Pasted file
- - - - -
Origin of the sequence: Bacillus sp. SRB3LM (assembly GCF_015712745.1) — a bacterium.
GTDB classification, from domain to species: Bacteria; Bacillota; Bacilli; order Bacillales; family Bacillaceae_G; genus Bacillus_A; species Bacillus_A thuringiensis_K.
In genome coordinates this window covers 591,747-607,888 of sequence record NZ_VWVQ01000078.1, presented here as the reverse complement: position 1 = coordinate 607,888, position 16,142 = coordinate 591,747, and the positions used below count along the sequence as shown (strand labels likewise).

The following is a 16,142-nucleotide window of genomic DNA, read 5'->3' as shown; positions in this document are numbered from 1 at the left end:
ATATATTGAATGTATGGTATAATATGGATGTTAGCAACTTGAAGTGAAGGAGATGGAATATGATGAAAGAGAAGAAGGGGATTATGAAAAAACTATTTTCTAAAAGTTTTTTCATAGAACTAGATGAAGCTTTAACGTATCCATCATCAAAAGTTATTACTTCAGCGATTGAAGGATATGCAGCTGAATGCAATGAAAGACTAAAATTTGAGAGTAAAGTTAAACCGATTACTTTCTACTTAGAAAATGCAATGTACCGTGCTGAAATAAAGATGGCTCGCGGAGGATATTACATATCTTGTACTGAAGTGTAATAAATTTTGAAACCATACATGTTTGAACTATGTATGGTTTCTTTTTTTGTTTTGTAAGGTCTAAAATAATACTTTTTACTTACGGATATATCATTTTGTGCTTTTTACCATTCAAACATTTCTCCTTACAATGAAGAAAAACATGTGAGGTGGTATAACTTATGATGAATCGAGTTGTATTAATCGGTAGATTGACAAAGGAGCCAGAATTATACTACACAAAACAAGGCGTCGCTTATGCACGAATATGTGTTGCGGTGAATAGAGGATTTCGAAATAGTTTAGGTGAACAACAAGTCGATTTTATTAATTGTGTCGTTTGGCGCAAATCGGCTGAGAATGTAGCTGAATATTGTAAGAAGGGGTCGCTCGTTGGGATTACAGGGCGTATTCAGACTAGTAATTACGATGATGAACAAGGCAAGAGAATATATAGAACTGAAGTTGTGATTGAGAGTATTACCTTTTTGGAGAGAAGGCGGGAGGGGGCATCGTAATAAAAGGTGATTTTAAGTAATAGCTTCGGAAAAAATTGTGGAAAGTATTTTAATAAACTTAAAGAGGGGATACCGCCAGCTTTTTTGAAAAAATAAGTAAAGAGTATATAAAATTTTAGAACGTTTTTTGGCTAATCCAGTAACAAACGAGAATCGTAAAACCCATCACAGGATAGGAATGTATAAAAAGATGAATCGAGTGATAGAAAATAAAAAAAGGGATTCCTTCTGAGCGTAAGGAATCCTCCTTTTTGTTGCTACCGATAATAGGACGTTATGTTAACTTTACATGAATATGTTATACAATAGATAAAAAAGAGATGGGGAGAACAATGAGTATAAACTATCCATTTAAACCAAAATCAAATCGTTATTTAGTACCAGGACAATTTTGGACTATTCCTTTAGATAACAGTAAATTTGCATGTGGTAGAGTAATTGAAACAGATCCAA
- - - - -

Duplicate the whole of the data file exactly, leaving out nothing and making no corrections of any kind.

Origin of the sequence: Bacillus sp. SRB3LM (assembly GCF_015712745.1) — a bacterium.
GTDB classification, from domain to species: Bacteria; Bacillota; Bacilli; order Bacillales; family Bacillaceae_G; genus Bacillus_A; species Bacillus_A thuringiensis_K.
In genome coordinates this window covers 591,747-607,888 of sequence record NZ_VWVQ01000078.1, presented here as the reverse complement: position 1 = coordinate 607,888, position 16,142 = coordinate 591,747, and the positions used below count along the sequence as shown (strand labels likewise).

The following is a 16,142-nucleotide window of genomic DNA, read 5'->3' as shown; positions in this document are numbered from 1 at the left end:
ATATATTGAATGTATGGTATAATATGGATGTTAGCAACTTGAAGTGAAGGAGATGGAATATGATGAAAGAGAAGAAGGGGATTATGAAAAAACTATTTTCTAAAAGTTTTTTCATAGAACTAGATGAAGCTTTAACGTATCCATCATCAAAAGTTATTACTTCAGCGATTGAAGGATATGCAGCTGAATGCAATGAAAGACTAAAATTTGAGAGTAAAGTTAAACCGATTACTTTCTACTTAGAAAATGCAATGTACCGTGCTGAAATAAAGATGGCTCGCGGAGGATATTACATATCTTGTACTGAAGTGTAATAAATTTTGAAACCATACATGTTTGAACTATGTATGGTTTCTTTTTTTGTTTTGTAAGGTCTAAAATAATACTTTTTACTTACGGATATATCATTTTGTGCTTTTTACCATTCAAACATTTCTCCTTACAATGAAGAAAAACATGTGAGGTGGTATAACTTATGATGAATCGAGTTGTATTAATCGGTAGATTGACAAAGGAGCCAGAATTATACTACACAAAACAAGGCGTCGCTTATGCACGAATATGTGTTGCGGTGAATAGAGGATTTCGAAATAGTTTAGGTGAACAACAAGTCGATTTTATTAATTGTGTCGTTTGGCGCAAATCGGCTGAGAATGTAGCTGAATATTGTAAGAAGGGGTCGCTCGTTGGGATTACAGGGCGTATTCAGACTAGTAATTACGATGATGAACAAGGCAAGAGAATATATAGAACTGAAGTTGTGATTGAGAGTATTACCTTTTTGGAGAGAAGGCGGGAGGGGGCATCGTAATAAAAGGTGATTTTAAGTAATAGCTTCGGAAAAAATTGTGGAAAGTATTTTAATAAACTTAAAGAGGGGATACCGCCAGCTTTTTTGAAAAAATAAGTAAAGAGTATATAAAATTTTAGAACGTTTTTTGGCTAATCCAGTAACAAACGAGAATCGTAAAACCCATCACAGGATAGGAATGTATAAAAAGATGAATCGAGTGATAGAAAATAAAAAAAGGGATTCCTTCTGAGCGTAAGGAATCCTCCTTTTTGTTGCTACCGATAATAGGACGTTATGTTAACTTTACATGAATATGTTATACAATAGATAAAAAAGAGATGGGGAGAACAATGAGTATAAACTATCCATTTAAACCAAAATCAAATCGTTATTTAGTACCAGGACAATTTTGGACTATTCCTTTAGATAACAGTAAATTTGCATGTGGTAGAGTAATTGAAACAGATCCAA